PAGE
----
You are on page 1of 22

Production and Costs

•How do firms decide how much to

produce?
•How does a firm decide how much of
each input to use in production?

output, Q, that a firm produces for every

possible combination of inputs, i.e.
Q  F  K , L
where K = capital and L = labour.

e.g. The Cobb-Douglas production

function:
 
QK L ;0   ,   1

maximum output feasible for a given set

of inputs ⇒ technical efficiency.
Production in the Short Run (SR)

•SR production function:

Q  F K, L 
i.e. there is only one variable input, L.
The amount of K is fixed.

Definitions
•Total Product (TP): total output, Q.
•Marginal Product of L (MPL): additional

output produced as the L input is increased

by 1 unit (holding K fixed), i.e.

MPL 
Q F K , L

 
L L
e.g.
1 1
QK L 2 2

1
1  12 12 1  K  2
 MPL  L K   
2 2 L 

•Average Product of L (APL): output per

unit of labour input, i.e.
Q
APL 
L
1 1
e.g. Q  K L 2 2

1 1 1
K L 1
21
 K
2 2
 APL   K L 
2 2

L  L

K L Q MPL APL
8 0 0 - -
8 1 5 5 5
8 2 18 13 9
8 3 36 18 12
8 4 56 20 14
8 5 75 19 15
8 6 90 15 15
8 7 98 8 14
8 8 104 6 13
8 9 108 4 12
8 10 110 2 11
8 11 110 0 10
8 12 108 -2 9
8 13 104 -4 8
Q
110

90

56

0 L
4 6 11

APL, MPL

20

15

APL
MPL

0 L
4 6 11
NB:

1. MPL > APL ⇒ APL ↑

MPL < APL ⇒ APL ↓.

2. MPL > 0 ⇒ Q ↑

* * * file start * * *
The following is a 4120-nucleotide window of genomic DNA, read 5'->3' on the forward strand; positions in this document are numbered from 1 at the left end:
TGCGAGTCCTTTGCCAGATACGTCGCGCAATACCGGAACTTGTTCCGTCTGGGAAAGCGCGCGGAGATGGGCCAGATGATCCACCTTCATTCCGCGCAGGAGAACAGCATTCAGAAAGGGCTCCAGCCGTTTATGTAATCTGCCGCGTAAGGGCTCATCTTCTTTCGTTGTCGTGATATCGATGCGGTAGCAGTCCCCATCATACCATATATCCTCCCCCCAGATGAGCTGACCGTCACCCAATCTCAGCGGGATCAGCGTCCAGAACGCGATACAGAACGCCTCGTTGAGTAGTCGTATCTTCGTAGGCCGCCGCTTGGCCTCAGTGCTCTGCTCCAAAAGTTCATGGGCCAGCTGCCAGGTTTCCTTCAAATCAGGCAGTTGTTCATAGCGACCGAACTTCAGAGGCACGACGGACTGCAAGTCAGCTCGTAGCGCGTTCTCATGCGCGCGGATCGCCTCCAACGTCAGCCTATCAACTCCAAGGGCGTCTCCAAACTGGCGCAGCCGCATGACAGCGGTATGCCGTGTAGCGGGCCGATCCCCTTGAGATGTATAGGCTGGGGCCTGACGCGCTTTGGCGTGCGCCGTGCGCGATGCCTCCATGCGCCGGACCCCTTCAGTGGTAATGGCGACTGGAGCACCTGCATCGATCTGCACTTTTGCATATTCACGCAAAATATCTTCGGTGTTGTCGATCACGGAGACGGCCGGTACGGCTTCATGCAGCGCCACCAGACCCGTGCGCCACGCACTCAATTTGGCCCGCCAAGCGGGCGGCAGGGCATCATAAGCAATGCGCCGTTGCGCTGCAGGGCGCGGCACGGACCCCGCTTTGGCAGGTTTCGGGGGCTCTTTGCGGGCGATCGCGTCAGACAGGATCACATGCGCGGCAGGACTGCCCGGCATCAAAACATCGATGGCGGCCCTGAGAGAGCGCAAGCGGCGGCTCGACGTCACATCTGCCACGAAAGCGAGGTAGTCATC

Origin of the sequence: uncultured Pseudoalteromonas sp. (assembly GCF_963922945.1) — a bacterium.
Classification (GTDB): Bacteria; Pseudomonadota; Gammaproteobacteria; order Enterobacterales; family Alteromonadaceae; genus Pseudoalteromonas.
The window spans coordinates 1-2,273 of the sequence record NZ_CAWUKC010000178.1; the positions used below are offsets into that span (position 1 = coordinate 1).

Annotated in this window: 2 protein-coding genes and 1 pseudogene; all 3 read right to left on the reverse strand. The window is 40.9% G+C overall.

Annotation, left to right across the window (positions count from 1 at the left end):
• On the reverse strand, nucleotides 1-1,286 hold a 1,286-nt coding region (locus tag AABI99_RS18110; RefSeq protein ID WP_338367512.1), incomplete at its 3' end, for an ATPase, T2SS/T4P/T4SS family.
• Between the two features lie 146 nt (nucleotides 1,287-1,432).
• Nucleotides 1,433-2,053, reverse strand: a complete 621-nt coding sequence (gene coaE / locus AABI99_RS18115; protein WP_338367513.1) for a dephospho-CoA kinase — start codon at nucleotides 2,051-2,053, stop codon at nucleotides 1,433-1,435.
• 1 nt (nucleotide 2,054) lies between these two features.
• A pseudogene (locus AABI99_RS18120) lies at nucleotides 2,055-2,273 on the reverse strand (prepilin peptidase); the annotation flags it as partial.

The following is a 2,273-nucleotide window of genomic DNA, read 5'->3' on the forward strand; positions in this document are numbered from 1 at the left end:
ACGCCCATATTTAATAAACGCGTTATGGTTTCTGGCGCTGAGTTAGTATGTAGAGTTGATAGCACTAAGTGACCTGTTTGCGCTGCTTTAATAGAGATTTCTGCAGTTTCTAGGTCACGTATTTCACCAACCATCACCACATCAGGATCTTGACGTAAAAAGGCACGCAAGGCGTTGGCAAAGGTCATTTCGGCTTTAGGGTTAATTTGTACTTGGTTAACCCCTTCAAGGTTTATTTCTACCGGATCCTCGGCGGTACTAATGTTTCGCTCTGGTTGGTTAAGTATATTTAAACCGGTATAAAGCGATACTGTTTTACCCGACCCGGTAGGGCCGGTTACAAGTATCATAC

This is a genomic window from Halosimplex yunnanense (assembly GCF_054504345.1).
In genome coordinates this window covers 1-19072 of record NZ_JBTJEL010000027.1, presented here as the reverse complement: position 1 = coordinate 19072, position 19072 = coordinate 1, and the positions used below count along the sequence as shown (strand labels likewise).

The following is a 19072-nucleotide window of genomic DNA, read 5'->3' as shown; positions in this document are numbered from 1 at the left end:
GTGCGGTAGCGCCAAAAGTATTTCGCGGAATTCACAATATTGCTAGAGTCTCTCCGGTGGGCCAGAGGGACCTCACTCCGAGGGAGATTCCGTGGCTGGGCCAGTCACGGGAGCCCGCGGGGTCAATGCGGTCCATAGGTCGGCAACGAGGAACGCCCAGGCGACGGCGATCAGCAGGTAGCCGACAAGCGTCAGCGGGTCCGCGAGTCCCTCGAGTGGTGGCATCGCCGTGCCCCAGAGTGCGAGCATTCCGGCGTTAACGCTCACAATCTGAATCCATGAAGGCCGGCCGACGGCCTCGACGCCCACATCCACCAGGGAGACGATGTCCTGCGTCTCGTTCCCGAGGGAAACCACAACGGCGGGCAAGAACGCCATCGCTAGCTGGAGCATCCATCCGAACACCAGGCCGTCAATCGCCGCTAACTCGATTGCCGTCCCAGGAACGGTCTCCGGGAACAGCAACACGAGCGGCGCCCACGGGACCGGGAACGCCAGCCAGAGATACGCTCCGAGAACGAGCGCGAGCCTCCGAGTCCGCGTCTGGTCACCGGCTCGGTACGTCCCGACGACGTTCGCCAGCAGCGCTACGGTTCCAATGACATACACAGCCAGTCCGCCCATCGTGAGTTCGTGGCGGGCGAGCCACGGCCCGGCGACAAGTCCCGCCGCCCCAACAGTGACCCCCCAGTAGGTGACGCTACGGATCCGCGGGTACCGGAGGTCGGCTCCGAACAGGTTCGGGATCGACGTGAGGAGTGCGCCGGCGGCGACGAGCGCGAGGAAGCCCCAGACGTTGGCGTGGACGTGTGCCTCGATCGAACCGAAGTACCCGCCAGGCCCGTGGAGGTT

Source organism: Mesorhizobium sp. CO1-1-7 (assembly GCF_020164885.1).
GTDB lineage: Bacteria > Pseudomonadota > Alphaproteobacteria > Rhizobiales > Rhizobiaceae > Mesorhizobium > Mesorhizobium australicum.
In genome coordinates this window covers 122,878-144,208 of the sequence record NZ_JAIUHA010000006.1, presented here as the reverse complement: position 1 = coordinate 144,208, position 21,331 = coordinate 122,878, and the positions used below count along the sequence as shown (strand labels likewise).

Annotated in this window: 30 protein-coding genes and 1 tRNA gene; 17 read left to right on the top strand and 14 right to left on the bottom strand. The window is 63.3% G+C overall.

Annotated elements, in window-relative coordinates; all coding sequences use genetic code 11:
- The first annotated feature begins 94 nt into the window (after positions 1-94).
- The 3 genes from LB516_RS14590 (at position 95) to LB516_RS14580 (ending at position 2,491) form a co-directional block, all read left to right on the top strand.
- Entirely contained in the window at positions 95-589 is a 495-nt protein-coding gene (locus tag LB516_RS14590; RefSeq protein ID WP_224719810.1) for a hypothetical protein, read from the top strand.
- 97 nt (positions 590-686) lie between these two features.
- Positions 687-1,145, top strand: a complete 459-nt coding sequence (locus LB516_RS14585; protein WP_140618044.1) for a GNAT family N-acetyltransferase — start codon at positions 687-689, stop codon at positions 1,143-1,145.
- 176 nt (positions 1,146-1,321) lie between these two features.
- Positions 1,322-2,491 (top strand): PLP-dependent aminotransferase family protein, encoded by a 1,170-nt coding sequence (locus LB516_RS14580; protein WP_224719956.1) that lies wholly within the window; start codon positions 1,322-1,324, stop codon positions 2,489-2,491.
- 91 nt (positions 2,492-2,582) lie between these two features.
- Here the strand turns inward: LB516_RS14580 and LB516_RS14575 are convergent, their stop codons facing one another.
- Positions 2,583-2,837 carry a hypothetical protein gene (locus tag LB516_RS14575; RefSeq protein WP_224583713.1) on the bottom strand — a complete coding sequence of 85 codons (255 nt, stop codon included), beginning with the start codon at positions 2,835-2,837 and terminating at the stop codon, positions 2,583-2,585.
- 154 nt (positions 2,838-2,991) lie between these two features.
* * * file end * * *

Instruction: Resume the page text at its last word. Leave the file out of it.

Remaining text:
MPL < 0 ⇒ Q ↓.

3. The slope of a line drawn from the

origin to a point on the TP curve gives
APL at that point.

4. The slope of the TP curve at any point

gives the MPL at that point.

As more of an input is used (holding

other inputs fixed), a point is eventually
reached beyond which the output level
begins to fall.
Production in the LR

•The production function is now:

Q  F  K , L
Both K and L can be varied.

•Isoquant: a curve that shows all possible

combinations of inputs that yield the same
output.

•Special isoquant shapes:

Deriving Isoquants

1 1 Q
QK L 2 2

Q=10
K

Q=5

0 L
K

1 1
K L  10
2 2

1 1
K L 5
2 2

0 L
Returns to Scale

Say that a firm increases all inputs in the

same proportion (e.g. doubles the
amount of K and L). Then,

(a)Increasing returns to scale (IRS) ⇒ If

output increases by proportionally more
(i.e. Q more than doubles).
(b)Constant returns to scale (CRS) ⇒ If
output increases in the same proportion
(i.e. Q doubles too)
(c)Decreasing returns to scale (DRS) ⇒
If output increases by proportionally
less (i.e. Q less than doubles).

•IRS ⇒ firms become larger

⇒ mergers / takeovers

Isoquant Slopes

•Marginal rate of technical substitution

(MRTS)
= the slope of the isoquant at a given
combination of inputs
K
=
L
= the amount by which K can be
reduced when an extra unit of L is
employed (holding Q constant).

Say we move from A to B:

• ↑ L ⇒ MPL (> 0)

⇒ Q ↑ by (∆L) MPL
• ↓ K ⇒ MPK (< 0)
⇒ Q ↓ by (∆K) MPK

But A & B represent the same output;

they lie on the same isoquant.

∴ total change in output is given by:

∆Q = (∆L) MPL + (∆K) MPK = 0

Rearranging yields:
(∆K) MPK = - (∆L) MPL

K  MPL
  MRTS
L MPK